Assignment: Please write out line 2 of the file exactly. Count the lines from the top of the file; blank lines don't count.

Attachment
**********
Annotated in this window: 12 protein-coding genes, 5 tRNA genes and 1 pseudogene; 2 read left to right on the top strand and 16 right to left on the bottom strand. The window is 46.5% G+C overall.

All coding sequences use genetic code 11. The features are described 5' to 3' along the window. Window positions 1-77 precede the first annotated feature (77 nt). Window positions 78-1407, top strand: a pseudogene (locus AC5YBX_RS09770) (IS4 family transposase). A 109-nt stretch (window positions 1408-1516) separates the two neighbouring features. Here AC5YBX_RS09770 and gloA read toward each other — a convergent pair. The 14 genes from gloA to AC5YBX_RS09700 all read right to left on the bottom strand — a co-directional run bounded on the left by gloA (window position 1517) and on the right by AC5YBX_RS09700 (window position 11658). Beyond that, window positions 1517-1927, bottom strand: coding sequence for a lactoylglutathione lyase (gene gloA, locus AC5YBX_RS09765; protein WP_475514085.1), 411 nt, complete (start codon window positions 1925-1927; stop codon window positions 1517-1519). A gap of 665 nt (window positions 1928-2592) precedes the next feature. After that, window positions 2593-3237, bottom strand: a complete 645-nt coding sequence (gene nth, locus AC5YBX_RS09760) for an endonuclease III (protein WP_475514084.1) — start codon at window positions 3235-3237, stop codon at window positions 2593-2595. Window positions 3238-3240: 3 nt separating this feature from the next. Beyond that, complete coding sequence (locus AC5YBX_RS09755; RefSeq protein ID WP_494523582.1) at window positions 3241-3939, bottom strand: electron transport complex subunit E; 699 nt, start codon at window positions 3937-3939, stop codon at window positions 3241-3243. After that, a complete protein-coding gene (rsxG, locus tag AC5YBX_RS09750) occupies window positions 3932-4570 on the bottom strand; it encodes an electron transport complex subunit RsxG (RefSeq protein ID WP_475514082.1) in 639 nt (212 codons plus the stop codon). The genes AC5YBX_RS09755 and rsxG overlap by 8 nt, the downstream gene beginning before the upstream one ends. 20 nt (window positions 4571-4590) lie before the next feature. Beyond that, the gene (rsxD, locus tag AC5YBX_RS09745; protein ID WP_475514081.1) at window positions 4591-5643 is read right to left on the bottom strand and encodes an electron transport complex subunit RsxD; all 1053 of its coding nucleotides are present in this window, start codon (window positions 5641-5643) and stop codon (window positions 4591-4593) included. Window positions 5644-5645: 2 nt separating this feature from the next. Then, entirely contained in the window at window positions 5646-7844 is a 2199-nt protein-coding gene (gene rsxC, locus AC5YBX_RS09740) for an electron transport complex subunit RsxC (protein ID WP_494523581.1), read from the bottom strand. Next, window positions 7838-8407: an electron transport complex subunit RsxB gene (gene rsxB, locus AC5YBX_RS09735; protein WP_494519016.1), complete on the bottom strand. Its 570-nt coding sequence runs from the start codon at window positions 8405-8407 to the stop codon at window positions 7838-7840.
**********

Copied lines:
All coding sequences use genetic code 11. The features are described 5' to 3' along the window. Window positions 1-77 precede the first annotated feature (77 nt). Window positions 78-1407, top strand: a pseudogene (locus AC5YBX_RS09770) (IS4 family transposase). A 109-nt stretch (window positions 1408-1516) separates the two neighbouring features. Here AC5YBX_RS09770 and gloA read toward each other — a convergent pair. The 14 genes from gloA to AC5YBX_RS09700 all read right to left on the bottom strand — a co-directional run bounded on the left by gloA (window position 1517) and on the right by AC5YBX_RS09700 (window position 11658). Beyond that, window positions 1517-1927, bottom strand: coding sequence for a lactoylglutathione lyase (gene gloA, locus AC5YBX_RS09765; protein WP_475514085.1), 411 nt, complete (start codon window positions 1925-1927; stop codon window positions 1517-1519). A gap of 665 nt (window positions 1928-2592) precedes the next feature. After that, window positions 2593-3237, bottom strand: a complete 645-nt coding sequence (gene nth, locus AC5YBX_RS09760) for an endonuclease III (protein WP_475514084.1) — start codon at window positions 3235-3237, stop codon at window positions 2593-2595. Window positions 3238-3240: 3 nt separating this feature from the next. Beyond that, complete coding sequence (locus AC5YBX_RS09755; RefSeq protein ID WP_494523582.1) at window positions 3241-3939, bottom strand: electron transport complex subunit E; 699 nt, start codon at window positions 3937-3939, stop codon at window positions 3241-3243. After that, a complete protein-coding gene (rsxG, locus tag AC5YBX_RS09750) occupies window positions 3932-4570 on the bottom strand; it encodes an electron transport complex subunit RsxG (RefSeq protein ID WP_475514082.1) in 639 nt (212 codons plus the stop codon). The genes AC5YBX_RS09755 and rsxG overlap by 8 nt, the downstream gene beginning before the upstream one ends. 20 nt (window positions 4571-4590) lie before the next feature. Beyond that, the gene (rsxD, locus tag AC5YBX_RS09745; protein ID WP_475514081.1) at window positions 4591-5643 is read right to left on the bottom strand and encodes an electron transport complex subunit RsxD; all 1053 of its coding nucleotides are present in this window, start codon (window positions 5641-5643) and stop codon (window positions 4591-4593) included. Window positions 5644-5645: 2 nt separating this feature from the next. Then, entirely contained in the window at window positions 5646-7844 is a 2199-nt protein-coding gene (gene rsxC, locus AC5YBX_RS09740) for an electron transport complex subunit RsxC (protein ID WP_494523581.1), read from the bottom strand. Next, window positions 7838-8407: an electron transport complex subunit RsxB gene (gene rsxB, locus AC5YBX_RS09735; protein WP_494519016.1), complete on the bottom strand. Its 570-nt coding sequence runs from the start codon at window positions 8405-8407 to the stop codon at window positions 7838-7840.